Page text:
Canada-Africa grants spur novel ideas, networks

June 22, 2016
Eric Smith

Short-term collaborations between Canadian and African researchers has generated compelling results on such pressing issues as maternal and child health, climate change impacts, and alternative energy sources. The Canada Africa Research Exchange Grants (CAREG) program fostered collaborations between researchers in seven African countries and counterparts at universities in Ontario, Québec, and Manitoba. Managed by the Association of Universities and Colleges of Canada (AUCC) with financial support from IDRC, CAREG set out to strengthen international partnerships and emerging networks involving African and Canadian academic researchers.

Modelled on a similar peer research program between Canada and Latin America and the Caribbean, CAREG funded eight projects during a two-year pilot program that began in 2010. For example, researchers at the University of Western Ontario and Kwame Nkrumah University of Science and Technology in Ghana studied biodiesel production from waste cooking oil and jatropha, a non-edible plant that thrives in arid environments unsuited to farming. The team achieved promising results using a novel extraction technique to produce biodiesel, and will share their findings with policymakers working on a national energy policy.between Canada and Latin America and the Caribbean, CAREG funded eight projects during a two-year pilot program that began in 2010. For example, researchers at the University of Western Ontario and Kwame Nkrumah University of Science and Technology in Ghana studied biodiesel production from waste cooking oil and jatropha, a non-edible plant that thrives in arid environments unsuited to farming. The team achieved promising results using a novel extraction technique to produce biodiesel, and will share their findings with policymakers working on a national energy policy.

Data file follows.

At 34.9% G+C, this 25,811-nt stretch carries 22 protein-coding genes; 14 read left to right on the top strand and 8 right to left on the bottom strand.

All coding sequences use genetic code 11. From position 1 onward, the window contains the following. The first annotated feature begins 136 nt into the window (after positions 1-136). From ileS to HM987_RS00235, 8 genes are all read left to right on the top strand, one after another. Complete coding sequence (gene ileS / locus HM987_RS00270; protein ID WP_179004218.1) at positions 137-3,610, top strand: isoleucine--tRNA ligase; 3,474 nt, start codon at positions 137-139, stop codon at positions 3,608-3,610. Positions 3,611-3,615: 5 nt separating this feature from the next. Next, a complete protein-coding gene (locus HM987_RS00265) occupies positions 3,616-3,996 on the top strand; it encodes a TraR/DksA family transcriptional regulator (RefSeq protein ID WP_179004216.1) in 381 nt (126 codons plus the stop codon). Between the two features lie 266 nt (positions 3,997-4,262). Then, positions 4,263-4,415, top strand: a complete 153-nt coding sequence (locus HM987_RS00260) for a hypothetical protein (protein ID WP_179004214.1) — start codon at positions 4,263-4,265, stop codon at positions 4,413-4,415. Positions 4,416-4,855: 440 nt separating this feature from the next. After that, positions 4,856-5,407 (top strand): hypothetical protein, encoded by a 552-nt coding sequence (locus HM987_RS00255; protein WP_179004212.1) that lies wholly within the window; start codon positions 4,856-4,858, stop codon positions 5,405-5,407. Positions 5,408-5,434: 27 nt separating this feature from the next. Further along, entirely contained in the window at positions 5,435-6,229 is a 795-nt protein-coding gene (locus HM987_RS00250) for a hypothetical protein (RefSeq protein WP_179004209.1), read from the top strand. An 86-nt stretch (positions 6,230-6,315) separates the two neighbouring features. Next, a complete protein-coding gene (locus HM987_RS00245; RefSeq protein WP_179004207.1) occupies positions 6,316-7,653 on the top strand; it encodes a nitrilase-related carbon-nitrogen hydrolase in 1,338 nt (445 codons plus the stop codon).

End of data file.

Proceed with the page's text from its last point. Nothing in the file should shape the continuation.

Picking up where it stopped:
Another research team, from the University of Manitoba and the University of Nairobi, focused on maternal and child health in Kenya. Three new faculty members from the University of Nairobi spent three months in Manitoba taking courses to improve skills in epidemiology, research design, and statistics. Two Canadian researchers spent three months in Nairobi, where they helped develop a study to evaluate maternal and newborn outcomes at Kenyatta National Hospital. The research team has since received funding for a major maternal and child health initiative supported by the Canadian International Development Agency.

In June 2012, 21 CAREG participants gathered at a workshop in Ottawa to share research results and look ahead to a possible new phase.